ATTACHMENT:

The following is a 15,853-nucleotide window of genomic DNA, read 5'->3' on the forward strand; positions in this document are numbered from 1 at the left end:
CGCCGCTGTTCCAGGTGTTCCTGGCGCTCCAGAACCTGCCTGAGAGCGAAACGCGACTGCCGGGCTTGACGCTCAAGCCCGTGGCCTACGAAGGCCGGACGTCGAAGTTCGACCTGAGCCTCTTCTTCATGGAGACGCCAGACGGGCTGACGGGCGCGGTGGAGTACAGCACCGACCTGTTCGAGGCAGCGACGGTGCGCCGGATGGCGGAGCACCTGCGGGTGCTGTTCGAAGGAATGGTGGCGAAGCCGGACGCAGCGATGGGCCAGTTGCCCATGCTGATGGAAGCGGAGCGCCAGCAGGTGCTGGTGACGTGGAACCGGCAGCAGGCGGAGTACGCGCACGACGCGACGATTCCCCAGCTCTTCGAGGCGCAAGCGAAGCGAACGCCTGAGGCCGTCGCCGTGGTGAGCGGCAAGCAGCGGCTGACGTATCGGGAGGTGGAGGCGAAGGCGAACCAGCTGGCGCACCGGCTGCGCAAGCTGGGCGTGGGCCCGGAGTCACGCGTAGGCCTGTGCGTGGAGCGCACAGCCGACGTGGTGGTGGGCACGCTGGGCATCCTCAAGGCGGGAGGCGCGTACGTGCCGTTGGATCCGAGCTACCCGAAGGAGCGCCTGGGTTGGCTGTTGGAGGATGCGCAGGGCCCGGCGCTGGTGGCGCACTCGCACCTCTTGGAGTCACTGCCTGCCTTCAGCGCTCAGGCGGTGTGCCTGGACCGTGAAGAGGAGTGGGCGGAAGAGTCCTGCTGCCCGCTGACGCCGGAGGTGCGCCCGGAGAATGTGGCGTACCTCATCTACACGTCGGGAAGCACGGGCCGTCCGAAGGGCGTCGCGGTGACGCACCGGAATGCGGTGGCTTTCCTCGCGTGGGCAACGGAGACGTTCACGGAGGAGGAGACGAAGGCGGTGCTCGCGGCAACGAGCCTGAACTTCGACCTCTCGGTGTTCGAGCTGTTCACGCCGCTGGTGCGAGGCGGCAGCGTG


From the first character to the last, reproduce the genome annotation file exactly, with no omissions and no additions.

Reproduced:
The following is a 15,853-nucleotide window of genomic DNA, read 5'->3' on the forward strand; positions in this document are numbered from 1 at the left end:
CGCCGCTGTTCCAGGTGTTCCTGGCGCTCCAGAACCTGCCTGAGAGCGAAACGCGACTGCCGGGCTTGACGCTCAAGCCCGTGGCCTACGAAGGCCGGACGTCGAAGTTCGACCTGAGCCTCTTCTTCATGGAGACGCCAGACGGGCTGACGGGCGCGGTGGAGTACAGCACCGACCTGTTCGAGGCAGCGACGGTGCGCCGGATGGCGGAGCACCTGCGGGTGCTGTTCGAAGGAATGGTGGCGAAGCCGGACGCAGCGATGGGCCAGTTGCCCATGCTGATGGAAGCGGAGCGCCAGCAGGTGCTGGTGACGTGGAACCGGCAGCAGGCGGAGTACGCGCACGACGCGACGATTCCCCAGCTCTTCGAGGCGCAAGCGAAGCGAACGCCTGAGGCCGTCGCCGTGGTGAGCGGCAAGCAGCGGCTGACGTATCGGGAGGTGGAGGCGAAGGCGAACCAGCTGGCGCACCGGCTGCGCAAGCTGGGCGTGGGCCCGGAGTCACGCGTAGGCCTGTGCGTGGAGCGCACAGCCGACGTGGTGGTGGGCACGCTGGGCATCCTCAAGGCGGGAGGCGCGTACGTGCCGTTGGATCCGAGCTACCCGAAGGAGCGCCTGGGTTGGCTGTTGGAGGATGCGCAGGGCCCGGCGCTGGTGGCGCACTCGCACCTCTTGGAGTCACTGCCTGCCTTCAGCGCTCAGGCGGTGTGCCTGGACCGTGAAGAGGAGTGGGCGGAAGAGTCCTGCTGCCCGCTGACGCCGGAGGTGCGCCCGGAGAATGTGGCGTACCTCATCTACACGTCGGGAAGCACGGGCCGTCCGAAGGGCGTCGCGGTGACGCACCGGAATGCGGTGGCTTTCCTCGCGTGGGCAACGGAGACGTTCACGGAGGAGGAGACGAAGGCGGTGCTCGCGGCAACGAGCCTGAACTTCGACCTCTCGGTGTTCGAGCTGTTCACGCCGCTGGTGCGAGGCGGCAGCGTG